Academic journal article SOJOURN: Journal of Social Issues in Southeast Asia

Building a Human Border: The Thai Border Patrol Police School Project in the Post-Cold War Era

Academic journal article SOJOURN: Journal of Social Issues in Southeast Asia

Building a Human Border: The Thai Border Patrol Police School Project in the Post-Cold War Era

Article excerpt

Sinae: Teacher, what is your nationality?

Teacher: Thai.

Sinae: What is your ethnicity?

Teacher: Thai. (pause)

Sinae: Then, which language do you use when you talk with your family?

Teacher: I speak Lisu with my family.

Sinae: So you are Lisu, right?

Teacher: No, we are all Thai. (1)

I looked again at the list of teachers and the accompanying biographical information that I received from the Border Patrol Police (BPP) headquarters for Region Three. The biographical data for the teacher identified him as Lisu, but it took me a while to hear that word from him. In fact, this was one of my many repetitive wrestling matches with Border Patrol Police teachers during interviews conducted in Border Patrol Police schools in Northern Thailand during 2010-11.

In 1997, the Thai Border Patrol Police launched a project under the auspices of Princess Maha Chakri Sirindhom called the Border Patrol Police Heritage Teachers Program. (2) Under the auspices of this programme, the BPP began recruiting applicants among the graduates of BPP schools and training them to become teachers in its schools. Since the launch of the programme, the BPP had trained more than 800 BPP heritage teachers (Border Patrol Police Headquarters for Region Three 2011, p. 13). When I was conducting field research in Thailand on the history of the BPP and its civic action in Northern Thailand, I came to learn about this royal project and thought that, by interviewing heritage teachers, I could gain a better understanding of the impact of the BPP schools project on the lives of highland minorities over the course of the past half-century. I requested a list of heritage teachers from the headquarters of BPP Region Three in Chiangmai and began travelling to BPP schools in Northern Thailand to interview them. The conversation above was typical of the exchanges that began interviews with BPP heritage teachers. What, exactly, is strange about this conversation? More precisely, what is the tension between nationality and ethnicity (3) reflected in this exchange? And how does such an exchange help us understand the nature of modern nation-building processes in Thailand, particularly during the Cold War period, and their impact up to the present day?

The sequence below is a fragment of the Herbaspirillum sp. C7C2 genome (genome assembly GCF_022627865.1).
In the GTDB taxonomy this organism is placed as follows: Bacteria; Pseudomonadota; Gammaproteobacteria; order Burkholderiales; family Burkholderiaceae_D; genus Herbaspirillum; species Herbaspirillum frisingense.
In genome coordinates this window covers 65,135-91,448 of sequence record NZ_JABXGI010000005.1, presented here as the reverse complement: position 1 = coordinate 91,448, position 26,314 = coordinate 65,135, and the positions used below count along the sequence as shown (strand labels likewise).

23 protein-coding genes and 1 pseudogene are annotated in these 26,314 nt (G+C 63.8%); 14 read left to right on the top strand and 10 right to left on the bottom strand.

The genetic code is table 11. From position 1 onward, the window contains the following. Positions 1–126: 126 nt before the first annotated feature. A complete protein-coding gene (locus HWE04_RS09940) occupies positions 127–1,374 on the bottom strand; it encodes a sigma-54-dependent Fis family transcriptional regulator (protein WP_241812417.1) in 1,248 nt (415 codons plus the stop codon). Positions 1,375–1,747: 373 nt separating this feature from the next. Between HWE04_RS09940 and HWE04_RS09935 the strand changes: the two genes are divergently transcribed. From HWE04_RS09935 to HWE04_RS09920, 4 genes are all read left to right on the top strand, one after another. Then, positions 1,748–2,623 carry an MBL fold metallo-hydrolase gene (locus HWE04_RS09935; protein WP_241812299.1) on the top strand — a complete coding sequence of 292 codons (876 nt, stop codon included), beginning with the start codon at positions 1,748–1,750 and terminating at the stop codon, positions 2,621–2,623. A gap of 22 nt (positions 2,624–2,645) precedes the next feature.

This article briefly examines the Cold War nation-building processes undertaken by means of the schools project of the Thai Border Patrol Police. It seeks to understand the role of the project in the creation of a sense of Thainess among the highland minorities in remote border areas of Northern Thailand today. The article has two principal aims.

First, by briefly examining the characteristics of the BPP schools project, it examines the process of matching the borders of Thailand with the borders of Thainess, the process of building a "human border" at the geographical boundaries of the nation-state. Discussion of the process of building a human border highlights the hierarchical nature of ethnic and geopolitical relations strengthened through processes of nation-building during the Cold War period.

Second, drawing on the history of the BPP's Cold War nation-building project and interviews with the BPP teachers, this article examines the ambiguities of national identity among the border people of Northern Thailand in the present day. By investigating the process of building a human border of Thailand throughout the Cold War period and its impact on the present confusion regarding national identity, it highlights the emergence of a sense of belonging to the modern nation-states and the conflict between that sense and ethnic identity among the border people. The article thus seeks to broaden understanding of the nature of struggles for identity among the previously stateless border people in the post-Cold War era.

The Border Patrol Police School Project

BPP accounts of the origins of the BPP schools project go as follows. …

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